He also talked a suicidal man off of the Franklin Avenue Bridge and a frequent speaker at schools.

Bedard leave his 2-year-old son Nic and wife Andi.

The story was covered in both the Star Tribune and the Pioneer Press. Each took a different approach in writing the article.

The Star Tribune had three different sections: Family, accomplishments and incident.
The Pioneer Press focused on Bedards life and how people remember him.

Shooting in Maplewood

A woman went to a car, got a gun, and fired into a crowd in Maplewood, after her group she was associating with was accused of being disrespectful on Friday morning, police said. A bystander was struck by the shot.

Officers were called in to the parking lot of a bar & night club on Rice Street around 2 a.m. Friday on a report about a shooting.

The shot fired into the crowd shot a woman in the leg. She victim was taken to a hospital. The injury is not life-threatening, Maplewood police Lt. Mike Shortreed said.

The shooter was arrested at the scene.

The story was covered on the Pioneer Press but not on the StarTribune.

November 4, 2007

Priest in custody for alleged sexual abuse

A prominent Jesuit priest was taken into custody on Friday by Federal agents on possible charges that the priest may have had sex with a minor seven years ago.

The priest was first taken into custody by Wisconsin authorities on Thursday. Officials said that the priest failed to keep his sex-offender registry updated and then later turned over to immigrations and customs agents for other possible charges.

Assistant U.S. Attorney Julie B. Ruder told U.S. Magistrate Judge Arlander Keys that the priest was a flight risk and a danger to the community. Judge Keys then ordered the priest to be held in federal custody.

There are a number of lawsuits that are pending that are charging the priest of having sexually abused boys for years.

The story was covered in the Pioneer Press but not the Star Tribune.

Two days after a double homocide

Minneapolis police are investigating another fatal shooting, two days after a double homicide in North Minneapolis.

Police responded to a phone call about shots fired around 5 p.m. on Friday. When they arrived at the scene, they found a man, later identified as Andrew Nakao, dead with a gunshot wound to his chest.

After the police found the body, another man arrived at North Memorial Medical Center with a gunshot would.

Police say the wounded man is connected to the death of Nakao, but have not said how.

The story was covered similarly in both the Pioneer Press and the Star Tribune.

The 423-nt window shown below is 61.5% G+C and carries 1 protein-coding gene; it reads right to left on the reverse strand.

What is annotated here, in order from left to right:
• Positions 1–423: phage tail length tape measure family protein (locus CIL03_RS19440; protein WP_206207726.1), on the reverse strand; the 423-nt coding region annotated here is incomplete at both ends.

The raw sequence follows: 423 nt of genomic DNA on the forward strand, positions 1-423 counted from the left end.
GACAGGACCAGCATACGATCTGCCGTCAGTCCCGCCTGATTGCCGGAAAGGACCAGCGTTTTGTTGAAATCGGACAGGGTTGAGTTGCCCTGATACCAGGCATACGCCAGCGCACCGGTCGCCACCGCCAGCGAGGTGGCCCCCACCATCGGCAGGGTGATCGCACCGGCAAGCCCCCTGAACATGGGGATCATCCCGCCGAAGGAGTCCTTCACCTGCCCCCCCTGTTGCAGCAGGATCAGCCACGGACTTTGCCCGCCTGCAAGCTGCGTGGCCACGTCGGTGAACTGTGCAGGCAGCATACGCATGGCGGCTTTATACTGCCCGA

October 28, 2007

The possibility of a trip to the Arctic by Governor Pawlenty

Governor Tim Pawlenty may go on a mission to the Arctic to see the melting ice caps.

Will Steger, an explorer, will be off to the northernmost tip of the Canadian Arctic this coming spring.

If all goes well, Gov. Pawlenty and Steger are close to finalizing the plan for the two to rendezvous for a few days in May.

With Gov. Pawlenty as the head of the National Governors Association, his involvement with the energy and environmental issues could help influence other political leaders to join the fight against global warming.

The story was covered in the Star Tribune but not the Pioneer Press. This is an interesting story because as the Star Tribune mentions in its story, Gov. Pawlenty is, “an oft-mentioned vice presidential candidate,? and, “such a trip could further boost his national standing.?

Death of a woman in Savage may be linked to online job ad

A 24-year-old woman was found dead in the trunk of her car after she went to answer a job posting that she found on

Katherine Ann Olson was a graduate of Park High School in Cottage Grove in 2002 and St. Olaf College in 2006.

Police have a 19-year-old man in custody and believe that he may be connected to Olson’s death. Charges have not yet been filed.

Olson had left her home at 8 a.m. on Thursday to answer an ad found on A resident told a Savage Public Works employee about a purse found in a garbage can at Pacer Park.

The police called Olson’s home and left a message. The call was answered when Olson’s roommate returned the call and told officials that Olson had been missing since the previous day.

The case went from a missing property to missing person and brought forth an extensive search of the park area where the purse was found.

Olson’s car was spotted in the parking lot of Rudy Kraemer Nature Preserve by a pilot of a Minnesota State Patrol helicopter.

The police, after identifying the car as Olson’s searched it and found her body in the trunk.

The story was covered in both the Pioneer Press and the Star Tribune. The Star Tribune separated the story into two parts; investigation and case was organized into one section and and the Olson’s previous job experiences as another section.

October 21, 2007

Suicidal 15-year-old fires about 100 shots

A ninth-grade boy fired about 100 shots Saturday morning inside his home in an upscale Hudson, Wis., neighborhood. Both the Star Tribune and the Pioneer Press covered the story. The Star Tribune posted a short summary of the incident while the Pioneer Press included quotes from officers and summary comments from neighbors.